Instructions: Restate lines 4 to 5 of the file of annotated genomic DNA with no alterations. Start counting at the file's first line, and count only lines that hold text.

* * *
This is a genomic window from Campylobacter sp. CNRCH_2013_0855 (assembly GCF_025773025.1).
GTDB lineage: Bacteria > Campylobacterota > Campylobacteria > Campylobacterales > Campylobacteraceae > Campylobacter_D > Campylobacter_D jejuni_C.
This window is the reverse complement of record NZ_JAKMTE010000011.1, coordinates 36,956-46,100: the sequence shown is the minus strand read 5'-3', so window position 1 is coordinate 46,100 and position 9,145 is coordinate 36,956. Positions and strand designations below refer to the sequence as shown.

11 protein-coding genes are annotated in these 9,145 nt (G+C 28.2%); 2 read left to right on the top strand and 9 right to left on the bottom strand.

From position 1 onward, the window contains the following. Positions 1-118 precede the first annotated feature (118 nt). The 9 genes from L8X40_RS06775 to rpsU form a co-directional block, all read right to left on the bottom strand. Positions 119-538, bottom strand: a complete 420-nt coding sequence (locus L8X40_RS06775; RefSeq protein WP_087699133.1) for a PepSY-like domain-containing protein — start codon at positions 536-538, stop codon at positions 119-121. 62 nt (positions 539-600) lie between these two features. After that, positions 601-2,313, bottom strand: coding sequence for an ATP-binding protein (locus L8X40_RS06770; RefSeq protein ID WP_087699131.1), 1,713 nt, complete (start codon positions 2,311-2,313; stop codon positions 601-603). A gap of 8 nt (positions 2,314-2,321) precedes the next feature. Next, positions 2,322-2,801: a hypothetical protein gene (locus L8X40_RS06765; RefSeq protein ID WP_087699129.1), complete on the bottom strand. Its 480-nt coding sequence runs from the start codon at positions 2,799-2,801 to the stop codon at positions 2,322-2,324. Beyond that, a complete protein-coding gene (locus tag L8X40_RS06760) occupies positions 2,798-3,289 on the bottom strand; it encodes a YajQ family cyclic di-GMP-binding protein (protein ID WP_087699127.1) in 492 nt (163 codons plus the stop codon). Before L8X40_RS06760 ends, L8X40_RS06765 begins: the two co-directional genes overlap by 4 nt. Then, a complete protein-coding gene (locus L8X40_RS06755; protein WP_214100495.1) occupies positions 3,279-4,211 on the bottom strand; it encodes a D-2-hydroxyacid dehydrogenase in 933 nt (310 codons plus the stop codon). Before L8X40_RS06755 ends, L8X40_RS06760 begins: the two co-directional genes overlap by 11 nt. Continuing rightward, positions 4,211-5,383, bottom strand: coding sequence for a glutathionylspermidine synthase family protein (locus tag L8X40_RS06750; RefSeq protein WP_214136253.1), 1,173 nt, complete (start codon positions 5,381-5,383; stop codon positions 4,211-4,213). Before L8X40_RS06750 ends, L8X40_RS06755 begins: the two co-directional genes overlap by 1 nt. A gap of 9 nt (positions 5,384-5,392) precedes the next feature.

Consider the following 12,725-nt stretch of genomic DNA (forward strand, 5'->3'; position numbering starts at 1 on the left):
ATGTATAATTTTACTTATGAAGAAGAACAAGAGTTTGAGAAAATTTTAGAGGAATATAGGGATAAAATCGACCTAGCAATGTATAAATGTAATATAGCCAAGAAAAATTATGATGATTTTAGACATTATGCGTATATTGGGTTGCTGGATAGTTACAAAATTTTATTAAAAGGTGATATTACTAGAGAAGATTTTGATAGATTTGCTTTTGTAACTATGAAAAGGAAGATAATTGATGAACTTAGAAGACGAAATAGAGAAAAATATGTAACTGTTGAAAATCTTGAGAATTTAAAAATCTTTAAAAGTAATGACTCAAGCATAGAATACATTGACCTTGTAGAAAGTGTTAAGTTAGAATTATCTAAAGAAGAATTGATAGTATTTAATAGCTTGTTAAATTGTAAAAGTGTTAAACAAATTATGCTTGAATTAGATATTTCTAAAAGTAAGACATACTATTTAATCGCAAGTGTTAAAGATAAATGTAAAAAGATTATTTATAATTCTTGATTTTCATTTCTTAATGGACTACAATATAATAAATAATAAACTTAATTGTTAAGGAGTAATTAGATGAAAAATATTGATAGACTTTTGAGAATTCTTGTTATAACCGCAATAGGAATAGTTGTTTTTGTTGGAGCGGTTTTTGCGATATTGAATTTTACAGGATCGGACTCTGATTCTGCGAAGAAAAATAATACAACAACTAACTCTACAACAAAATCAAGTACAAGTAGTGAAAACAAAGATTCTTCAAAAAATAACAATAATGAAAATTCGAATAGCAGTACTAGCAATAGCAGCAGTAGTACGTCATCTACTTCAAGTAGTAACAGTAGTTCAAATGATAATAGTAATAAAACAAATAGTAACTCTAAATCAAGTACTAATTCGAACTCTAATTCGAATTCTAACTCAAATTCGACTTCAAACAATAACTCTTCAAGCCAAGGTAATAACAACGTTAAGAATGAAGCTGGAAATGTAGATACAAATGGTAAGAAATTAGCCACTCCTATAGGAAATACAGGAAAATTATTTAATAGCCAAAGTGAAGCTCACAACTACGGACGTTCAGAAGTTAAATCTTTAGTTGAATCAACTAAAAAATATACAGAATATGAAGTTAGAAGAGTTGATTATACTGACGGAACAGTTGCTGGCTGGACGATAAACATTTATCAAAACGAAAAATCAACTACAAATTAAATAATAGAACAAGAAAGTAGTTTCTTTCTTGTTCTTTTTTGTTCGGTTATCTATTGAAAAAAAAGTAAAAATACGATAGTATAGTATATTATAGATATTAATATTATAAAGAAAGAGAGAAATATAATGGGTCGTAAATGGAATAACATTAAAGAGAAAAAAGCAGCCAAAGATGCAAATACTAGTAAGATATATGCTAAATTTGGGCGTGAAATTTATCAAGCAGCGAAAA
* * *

11 protein-coding genes are annotated in these 9,145 nt (G+C 28.2%); 2 read left to right on the top strand and 9 right to left on the bottom strand.

From position 1 onward, the window contains the following. Positions 1-118 precede the first annotated feature (118 nt). The 9 genes from L8X40_RS06775 to rpsU form a co-directional block, all read right to left on the bottom strand. Positions 119-538, bottom strand: a complete 420-nt coding sequence (locus L8X40_RS06775; RefSeq protein WP_087699133.1) for a PepSY-like domain-containing protein — start codon at positions 536-538, stop codon at positions 119-121. 62 nt (positions 539-600) lie between these two features. After that, positions 601-2,313, bottom strand: coding sequence for an ATP-binding protein (locus L8X40_RS06770; RefSeq protein ID WP_087699131.1), 1,713 nt, complete (start codon positions 2,311-2,313; stop codon positions 601-603). A gap of 8 nt (positions 2,314-2,321) precedes the next feature. Next, positions 2,322-2,801: a hypothetical protein gene (locus L8X40_RS06765; RefSeq protein ID WP_087699129.1), complete on the bottom strand. Its 480-nt coding sequence runs from the start codon at positions 2,799-2,801 to the stop codon at positions 2,322-2,324. Beyond that, a complete protein-coding gene (locus tag L8X40_RS06760) occupies positions 2,798-3,289 on the bottom strand; it encodes a YajQ family cyclic di-GMP-binding protein (protein ID WP_087699127.1) in 492 nt (163 codons plus the stop codon). Before L8X40_RS06760 ends, L8X40_RS06765 begins: the two co-directional genes overlap by 4 nt. Then, a complete protein-coding gene (locus L8X40_RS06755; protein WP_214100495.1) occupies positions 3,279-4,211 on the bottom strand; it encodes a D-2-hydroxyacid dehydrogenase in 933 nt (310 codons plus the stop codon). Before L8X40_RS06755 ends, L8X40_RS06760 begins: the two co-directional genes overlap by 11 nt. Continuing rightward, positions 4,211-5,383, bottom strand: coding sequence for a glutathionylspermidine synthase family protein (locus tag L8X40_RS06750; RefSeq protein WP_214136253.1), 1,173 nt, complete (start codon positions 5,381-5,383; stop codon positions 4,211-4,213). Before L8X40_RS06750 ends, L8X40_RS06755 begins: the two co-directional genes overlap by 1 nt. A gap of 9 nt (positions 5,384-5,392) precedes the next feature.